CPD: Retirement – Independent living

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Understanding the in-home aged-care system can benefit your retiree clients.

As your clients get older, living independently in their own home may become more challenging. If a client needs assistance, there are many services to support a diverse range of needs. This article, proudly sponsored by Russell Investments, explores in-home care options, the government support that’s available and how it can benefit your clients.

Your client has retired, they live at home, but they need some support to remain there safely and comfortably. The level of support required will differ for each individual. It may mean assistance to shop, cook a meal or clean the home. For some clients, it may be personal care to bathe and dress. Others may need acute nursing care and a higher level of support to remain in their home.

Before we examine the in-home care system it’s important to note that it can be very challenging to navigate and nearly everyone will need some sort of help with it. It’s important that your client knows you are there to support them and answer questions about this complex process, should they require it. It’s also the time to ensure your client has established a Power of Attorney and Enduring Guardian.

In-home care

There are two government funded programs available to your clients; however, it’s important to note that these programs, despite government funding, are not without cost to the consumer.

The programs are designed to support older Australians live independently in their own homes for as long as possible. Independent living, in the person’s own home is important. It’s been found to improve quality of life and help retirees remain active and connected to their communities. Although it will vary from client to client, this may help the achievement of personal objectives that form part of a client’s financial plan.

Importantly, home can be many things; it can be a house, an apartment or a mobile home. It can be independent living in a retirement village.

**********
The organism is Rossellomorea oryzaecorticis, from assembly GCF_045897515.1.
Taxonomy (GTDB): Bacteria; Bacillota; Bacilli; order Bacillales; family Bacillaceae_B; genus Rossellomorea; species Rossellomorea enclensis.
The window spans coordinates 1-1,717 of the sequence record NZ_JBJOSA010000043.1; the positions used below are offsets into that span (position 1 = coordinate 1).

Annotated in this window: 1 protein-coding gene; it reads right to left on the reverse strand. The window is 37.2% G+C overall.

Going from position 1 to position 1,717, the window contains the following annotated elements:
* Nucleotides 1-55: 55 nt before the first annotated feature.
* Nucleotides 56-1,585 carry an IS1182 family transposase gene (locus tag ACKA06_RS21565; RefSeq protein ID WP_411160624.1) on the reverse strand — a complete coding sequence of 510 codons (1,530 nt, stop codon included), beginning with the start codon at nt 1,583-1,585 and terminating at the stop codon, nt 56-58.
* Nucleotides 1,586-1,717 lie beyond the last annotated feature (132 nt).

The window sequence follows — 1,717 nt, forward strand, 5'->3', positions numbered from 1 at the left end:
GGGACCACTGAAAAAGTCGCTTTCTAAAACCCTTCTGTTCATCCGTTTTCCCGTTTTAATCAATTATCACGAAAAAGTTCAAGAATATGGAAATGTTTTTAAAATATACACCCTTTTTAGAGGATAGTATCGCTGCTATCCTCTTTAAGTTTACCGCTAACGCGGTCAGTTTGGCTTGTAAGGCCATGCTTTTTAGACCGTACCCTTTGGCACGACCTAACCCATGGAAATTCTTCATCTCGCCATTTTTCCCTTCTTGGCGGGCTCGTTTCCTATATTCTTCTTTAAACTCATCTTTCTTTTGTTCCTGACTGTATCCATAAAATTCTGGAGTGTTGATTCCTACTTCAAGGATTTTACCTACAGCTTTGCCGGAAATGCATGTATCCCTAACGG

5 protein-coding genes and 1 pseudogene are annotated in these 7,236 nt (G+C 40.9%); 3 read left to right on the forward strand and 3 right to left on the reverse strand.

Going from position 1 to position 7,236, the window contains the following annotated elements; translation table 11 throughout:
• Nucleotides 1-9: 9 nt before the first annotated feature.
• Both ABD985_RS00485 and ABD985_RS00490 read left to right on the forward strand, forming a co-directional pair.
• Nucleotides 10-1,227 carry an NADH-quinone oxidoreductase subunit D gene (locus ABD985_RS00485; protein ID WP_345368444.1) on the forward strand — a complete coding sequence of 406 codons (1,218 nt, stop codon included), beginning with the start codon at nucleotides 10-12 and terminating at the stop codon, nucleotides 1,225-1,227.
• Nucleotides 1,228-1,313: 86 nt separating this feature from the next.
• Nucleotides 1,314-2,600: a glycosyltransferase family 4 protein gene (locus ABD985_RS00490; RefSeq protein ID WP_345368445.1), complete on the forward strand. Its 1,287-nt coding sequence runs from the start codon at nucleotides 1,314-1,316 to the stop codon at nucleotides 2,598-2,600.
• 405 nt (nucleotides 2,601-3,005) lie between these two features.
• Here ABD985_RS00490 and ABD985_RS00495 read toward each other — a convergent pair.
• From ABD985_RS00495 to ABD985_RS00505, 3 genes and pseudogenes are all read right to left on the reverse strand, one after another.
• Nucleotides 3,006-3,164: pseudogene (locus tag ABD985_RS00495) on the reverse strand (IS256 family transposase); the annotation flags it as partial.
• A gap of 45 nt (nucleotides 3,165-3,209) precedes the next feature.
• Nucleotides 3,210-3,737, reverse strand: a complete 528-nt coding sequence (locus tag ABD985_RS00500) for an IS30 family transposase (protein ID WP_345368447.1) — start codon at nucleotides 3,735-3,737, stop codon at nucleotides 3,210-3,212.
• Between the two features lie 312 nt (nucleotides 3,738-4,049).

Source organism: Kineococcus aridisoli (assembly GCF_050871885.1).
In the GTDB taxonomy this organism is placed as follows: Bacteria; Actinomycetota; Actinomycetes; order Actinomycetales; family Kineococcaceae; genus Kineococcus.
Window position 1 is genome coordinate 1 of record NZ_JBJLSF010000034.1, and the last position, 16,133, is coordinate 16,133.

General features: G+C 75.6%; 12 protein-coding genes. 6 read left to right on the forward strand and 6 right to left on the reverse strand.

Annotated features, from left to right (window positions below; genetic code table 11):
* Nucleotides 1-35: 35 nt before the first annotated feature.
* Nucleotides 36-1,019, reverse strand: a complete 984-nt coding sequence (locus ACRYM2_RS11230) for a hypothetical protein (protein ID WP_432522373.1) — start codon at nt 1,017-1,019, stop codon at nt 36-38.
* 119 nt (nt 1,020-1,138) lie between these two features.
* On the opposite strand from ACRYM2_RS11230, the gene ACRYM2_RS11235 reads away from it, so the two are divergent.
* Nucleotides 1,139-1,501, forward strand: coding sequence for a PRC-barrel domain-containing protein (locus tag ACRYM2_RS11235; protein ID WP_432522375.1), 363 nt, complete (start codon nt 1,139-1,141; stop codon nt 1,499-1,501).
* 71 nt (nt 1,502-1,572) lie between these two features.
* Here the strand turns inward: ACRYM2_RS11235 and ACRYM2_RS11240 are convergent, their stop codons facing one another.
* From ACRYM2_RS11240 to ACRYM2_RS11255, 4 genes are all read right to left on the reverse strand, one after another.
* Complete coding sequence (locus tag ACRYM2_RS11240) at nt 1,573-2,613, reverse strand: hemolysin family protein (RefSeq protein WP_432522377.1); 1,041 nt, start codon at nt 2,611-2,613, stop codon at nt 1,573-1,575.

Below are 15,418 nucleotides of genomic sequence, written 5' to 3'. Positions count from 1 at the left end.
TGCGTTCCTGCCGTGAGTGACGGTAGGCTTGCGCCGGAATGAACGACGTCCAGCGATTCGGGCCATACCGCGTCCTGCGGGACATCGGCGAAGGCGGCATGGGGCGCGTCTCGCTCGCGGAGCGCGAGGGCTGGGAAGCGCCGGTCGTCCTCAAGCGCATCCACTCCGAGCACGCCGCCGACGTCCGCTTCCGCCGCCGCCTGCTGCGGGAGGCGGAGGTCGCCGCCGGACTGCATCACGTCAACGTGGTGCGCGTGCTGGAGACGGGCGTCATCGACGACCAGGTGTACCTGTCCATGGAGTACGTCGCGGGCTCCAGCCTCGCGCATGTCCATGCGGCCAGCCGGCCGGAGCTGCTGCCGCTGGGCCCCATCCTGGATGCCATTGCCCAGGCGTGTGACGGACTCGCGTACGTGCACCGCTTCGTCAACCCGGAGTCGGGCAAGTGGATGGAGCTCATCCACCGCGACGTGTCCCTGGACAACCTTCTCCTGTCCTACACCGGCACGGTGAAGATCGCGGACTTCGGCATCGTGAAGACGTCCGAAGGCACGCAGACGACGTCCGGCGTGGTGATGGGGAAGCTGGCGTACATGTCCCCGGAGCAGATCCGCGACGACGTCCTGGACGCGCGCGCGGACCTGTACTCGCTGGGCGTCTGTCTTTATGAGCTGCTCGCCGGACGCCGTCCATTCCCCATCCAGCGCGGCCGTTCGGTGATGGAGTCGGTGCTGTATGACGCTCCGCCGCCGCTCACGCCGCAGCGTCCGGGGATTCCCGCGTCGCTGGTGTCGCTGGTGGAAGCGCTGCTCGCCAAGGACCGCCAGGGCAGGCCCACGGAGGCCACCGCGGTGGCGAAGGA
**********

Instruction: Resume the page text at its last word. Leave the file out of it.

The first government funded program is the Commonwealth Home Support Programme (CHSP), described as an ‘entry level’ program designed for older people who need basic support in the home. For those clients with more complex needs, there’s the Home Care Package (HCP), designed to deal with higher care needs. There are four levels of HCP available.

While the two programs currently operate quite independently of one another and require separate application processes, a working group is currently focused on the transition to a single aged care model sometime in 2023.

At 31 December 2021, 217,724 people had access to an HCP, a 25.5 percent increase year on year. At the same time, there were 44,650 people who were seeking an HCP at their approved level, who had not yet been offered one. Of these people, 98.4 percent (43,942) had been approved for support through the Commonwealth Home Support Programme (CHSP)[1].

One of the issues a client may face when being allocated an HCP is receiving a plan that offers the appropriate level of care. At 31 December 2021, there were 23,779 people who were seeking a HCP at their approved level, who had already been offered a lower level HCP[2].

In 2015, Consumer Directed Care (CDC) became a legislated requirement for all CHSPs and HCPs, with a focus on flexibility and choice. This means the consumer has the power to make decisions about the aged care support they need, within the government’s rules for each program. It also gives consumers the power to choose their HCP provider and transfer to another approved provider if they are not satisfied with the services received.

The principles that guide the delivery of HCPs mean consumers[3]:

  • are encouraged to identify their goals, which will be the basis of their care plan
  • decide how much involvement they want to have in managing the package
  • can choose the way services are delivered, and by whom
  • have an individualised budget and a monthly statement of income and expenditure
  • can expect regular contact with their provider
  • can change the provider if their needs or preferences change.

Eligibility for either program is based on your client’s support needs and age; your client must be aged 65 years or older.

As well as meeting the age requirement, your client may be eligible if they:

  • have noticed a change in what they can do or remember
  • have been diagnosed with a medical condition or reduced mobility
  • have experienced a change in family care arrangements
  • have experienced a recent fall or hospital admission.

Commonwealth Home Support Programme